Thank you to our faculty who, for the past four years, have helped these students learn, grow, and succeed in their studies. It is only with your hard work, dedication, and commitment to the education of these future physicians that these 151 students were able to walk the Lawn.

While I can type “thank you” a million times, I believe the smiles and excitement on our students’ faces in the video and photos below are a much better way of showing appreciation.

R.J. Canterbury, MD
Senior Associate Dean for Education

Highlights: May MAC Meeting

Chair Update (Dean David Wilkes)

  • Dean Wilkes announced that, as of July 1, Brian Hoard, DDS, will be Chair of the Department of Dentistry.
  • Michael Dong

    UVA School of Medicine student Michael Dong is one of only 79 students nationwide to be accepted into the prestigious Medical Research Fellows Program at the Howard Hughes Medical Institute. The program provides a stipend and other funding that allows med students to take a year off from their studies for in-depth, mentored biomedical research. Mr. Dong will conduct his research in Dr. Jonathan Kipnis’ lab.

Grant Support Index (Margaret Shupnik, PhD)

  • Background: There are new guidelines being discussed at the National Institutes of Health (NIH) that may limit grant support to individual principal investigators. The reasoning for this is that there are too many researchers and too few dollars. As of today, 10 percent of PIs have 40 percent of the resources. Additionally, the scientific workforce is aging more rapidly than the general work force. The current system affects young PIs disproportionately.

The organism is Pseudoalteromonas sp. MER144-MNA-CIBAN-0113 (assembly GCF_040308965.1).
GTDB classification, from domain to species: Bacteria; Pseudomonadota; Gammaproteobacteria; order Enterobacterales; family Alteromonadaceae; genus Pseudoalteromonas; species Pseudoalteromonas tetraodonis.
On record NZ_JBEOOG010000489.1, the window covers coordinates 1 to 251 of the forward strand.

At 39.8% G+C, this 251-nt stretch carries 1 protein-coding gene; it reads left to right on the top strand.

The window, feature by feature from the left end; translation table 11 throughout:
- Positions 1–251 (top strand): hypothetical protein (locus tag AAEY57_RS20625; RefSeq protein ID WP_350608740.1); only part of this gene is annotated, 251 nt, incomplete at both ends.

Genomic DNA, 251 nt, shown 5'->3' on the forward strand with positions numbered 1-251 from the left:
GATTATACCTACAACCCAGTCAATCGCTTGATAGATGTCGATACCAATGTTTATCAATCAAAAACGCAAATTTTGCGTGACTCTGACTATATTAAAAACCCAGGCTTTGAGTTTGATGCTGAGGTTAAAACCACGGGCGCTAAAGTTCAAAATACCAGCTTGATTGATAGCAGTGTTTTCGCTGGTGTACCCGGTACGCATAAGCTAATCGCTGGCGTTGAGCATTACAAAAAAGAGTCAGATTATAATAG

• Dr. Shupnik shared that on May 2, 2017, the NIH announced that in order to protect sustainability of the research enterprise it is working on guidelines to limit the number of awards going to successful PIs. It is important to note two things:
    • The NIH will not defund any grants.
    • This only applies only to NIH awards.
  • There is a proposal in place that would take effect for grants submitted in the fall of 2017. This new process would be based on a “grant support index.” (GSI) The GSI is a function of the number of “R01 equivalents” — not dollars or percent effort on R01s.
  • Dr. Shupnik noted that there are many unknowns with this new system. Unanswered questions include:
    • How will multi-PI grants will be scored?
    • How will large, complex grants be counted?
    • How will smaller grants or institutional grants be scored?
    • Additionally: There may be institute-specific aspects to this process.
  • NIH is soliciting input from the scientific community.
    • Updates can be found on “Open Mike,” Mike Lauer’s blog on the NIH website: https://nexus.od.nih.gov/all/category/blog/